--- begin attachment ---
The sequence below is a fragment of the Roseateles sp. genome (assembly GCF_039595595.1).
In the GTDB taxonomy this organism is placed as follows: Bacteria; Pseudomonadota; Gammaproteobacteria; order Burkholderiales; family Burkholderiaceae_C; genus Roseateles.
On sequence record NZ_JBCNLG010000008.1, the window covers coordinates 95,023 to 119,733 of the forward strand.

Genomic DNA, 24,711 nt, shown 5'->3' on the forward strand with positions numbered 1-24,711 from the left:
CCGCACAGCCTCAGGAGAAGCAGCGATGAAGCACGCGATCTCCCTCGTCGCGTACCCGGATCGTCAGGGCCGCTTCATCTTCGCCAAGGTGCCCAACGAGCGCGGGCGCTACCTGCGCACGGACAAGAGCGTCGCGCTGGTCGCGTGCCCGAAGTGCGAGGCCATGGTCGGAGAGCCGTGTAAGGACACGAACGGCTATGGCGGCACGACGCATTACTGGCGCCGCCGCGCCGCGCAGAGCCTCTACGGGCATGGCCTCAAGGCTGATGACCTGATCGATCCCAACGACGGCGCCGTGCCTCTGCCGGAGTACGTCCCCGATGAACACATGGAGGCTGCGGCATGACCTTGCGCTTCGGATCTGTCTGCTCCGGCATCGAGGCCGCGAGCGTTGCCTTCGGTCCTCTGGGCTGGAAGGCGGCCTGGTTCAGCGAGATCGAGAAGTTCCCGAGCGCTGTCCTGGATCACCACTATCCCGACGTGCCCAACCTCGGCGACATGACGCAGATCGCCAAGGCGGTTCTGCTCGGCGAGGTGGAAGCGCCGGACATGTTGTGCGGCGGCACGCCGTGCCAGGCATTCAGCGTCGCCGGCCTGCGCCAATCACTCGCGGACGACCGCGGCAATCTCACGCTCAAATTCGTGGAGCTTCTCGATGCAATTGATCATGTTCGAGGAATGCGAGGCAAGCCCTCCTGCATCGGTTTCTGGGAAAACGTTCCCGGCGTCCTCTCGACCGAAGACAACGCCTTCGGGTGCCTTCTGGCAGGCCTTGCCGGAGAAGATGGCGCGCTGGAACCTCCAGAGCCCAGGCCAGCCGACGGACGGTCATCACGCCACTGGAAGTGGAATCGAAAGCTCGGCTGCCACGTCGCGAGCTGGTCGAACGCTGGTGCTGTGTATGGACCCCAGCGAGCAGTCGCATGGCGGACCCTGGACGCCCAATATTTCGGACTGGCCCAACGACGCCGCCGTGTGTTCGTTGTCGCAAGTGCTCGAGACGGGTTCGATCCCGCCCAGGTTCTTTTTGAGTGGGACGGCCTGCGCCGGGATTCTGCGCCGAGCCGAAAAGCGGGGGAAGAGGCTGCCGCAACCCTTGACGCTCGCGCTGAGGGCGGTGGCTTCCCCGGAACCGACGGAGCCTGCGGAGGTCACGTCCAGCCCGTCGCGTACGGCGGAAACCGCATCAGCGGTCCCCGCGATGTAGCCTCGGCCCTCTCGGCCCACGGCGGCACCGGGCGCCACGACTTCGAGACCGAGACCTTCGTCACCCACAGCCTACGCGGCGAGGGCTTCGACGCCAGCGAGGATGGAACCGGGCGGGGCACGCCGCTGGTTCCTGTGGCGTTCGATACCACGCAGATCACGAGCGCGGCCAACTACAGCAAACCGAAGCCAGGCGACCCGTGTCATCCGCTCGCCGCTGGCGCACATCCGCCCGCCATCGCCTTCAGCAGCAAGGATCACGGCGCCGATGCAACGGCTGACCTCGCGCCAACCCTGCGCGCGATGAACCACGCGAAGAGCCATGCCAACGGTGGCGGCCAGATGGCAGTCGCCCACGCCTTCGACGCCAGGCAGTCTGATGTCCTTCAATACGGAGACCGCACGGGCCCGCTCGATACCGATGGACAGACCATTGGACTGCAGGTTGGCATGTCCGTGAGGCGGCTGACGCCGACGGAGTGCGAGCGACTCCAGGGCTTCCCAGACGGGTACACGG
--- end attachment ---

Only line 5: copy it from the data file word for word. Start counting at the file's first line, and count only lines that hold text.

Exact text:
CCGCACAGCCTCAGGAGAAGCAGCGATGAAGCACGCGATCTCCCTCGTCGCGTACCCGGATCGTCAGGGCCGCTTCATCTTCGCCAAGGTGCCCAACGAGCGCGGGCGCTACCTGCGCACGGACAAGAGCGTCGCGCTGGTCGCGTGCCCGAAGTGCGAGGCCATGGTCGGAGAGCCGTGTAAGGACACGAACGGCTATGGCGGCACGACGCATTACTGGCGCCGCCGCGCCGCGCAGAGCCTCTACGGGCATGGCCTCAAGGCTGATGACCTGATCGATCCCAACGACGGCGCCGTGCCTCTGCCGGAGTACGTCCCCGATGAACACATGGAGGCTGCGGCATGACCTTGCGCTTCGGATCTGTCTGCTCCGGCATCGAGGCCGCGAGCGTTGCCTTCGGTCCTCTGGGCTGGAAGGCGGCCTGGTTCAGCGAGATCGAGAAGTTCCCGAGCGCTGTCCTGGATCACCACTATCCCGACGTGCCCAACCTCGGCGACATGACGCAGATCGCCAAGGCGGTTCTGCTCGGCGAGGTGGAAGCGCCGGACATGTTGTGCGGCGGCACGCCGTGCCAGGCATTCAGCGTCGCCGGCCTGCGCCAATCACTCGCGGACGACCGCGGCAATCTCACGCTCAAATTCGTGGAGCTTCTCGATGCAATTGATCATGTTCGAGGAATGCGAGGCAAGCCCTCCTGCATCGGTTTCTGGGAAAACGTTCCCGGCGTCCTCTCGACCGAAGACAACGCCTTCGGGTGCCTTCTGGCAGGCCTTGCCGGAGAAGATGGCGCGCTGGAACCTCCAGAGCCCAGGCCAGCCGACGGACGGTCATCACGCCACTGGAAGTGGAATCGAAAGCTCGGCTGCCACGTCGCGAGCTGGTCGAACGCTGGTGCTGTGTATGGACCCCAGCGAGCAGTCGCATGGCGGACCCTGGACGCCCAATATTTCGGACTGGCCCAACGACGCCGCCGTGTGTTCGTTGTCGCAAGTGCTCGAGACGGGTTCGATCCCGCCCAGGTTCTTTTTGAGTGGGACGGCCTGCGCCGGGATTCTGCGCCGAGCCGAAAAGCGGGGGAAGAGGCTGCCGCAACCCTTGACGCTCGCGCTGAGGGCGGTGGCTTCCCCGGAACCGACGGAGCCTGCGGAGGTCACGTCCAGCCCGTCGCGTACGGCGGAAACCGCATCAGCGGTCCCCGCGATGTAGCCTCGGCCCTCTCGGCCCACGGCGGCACCGGGCGCCACGACTTCGAGACCGAGACCTTCGTCACCCACAGCCTACGCGGCGAGGGCTTCGACGCCAGCGAGGATGGAACCGGGCGGGGCACGCCGCTGGTTCCTGTGGCGTTCGATACCACGCAGATCACGAGCGCGGCCAACTACAGCAAACCGAAGCCAGGCGACCCGTGTCATCCGCTCGCCGCTGGCGCACATCCGCCCGCCATCGCCTTCAGCAGCAAGGATCACGGCGCCGATGCAACGGCTGACCTCGCGCCAACCCTGCGCGCGATGAACCACGCGAAGAGCCATGCCAACGGTGGCGGCCAGATGGCAGTCGCCCACGCCTTCGACGCCAGGCAGTCTGATGTCCTTCAATACGGAGACCGCACGGGCCCGCTCGATACCGATGGACAGACCATTGGACTGCAGGTTGGCATGTCCGTGAGGCGGCTGACGCCGACGGAGTGCGAGCGACTCCAGGGCTTCCCAGACGGGTACACGG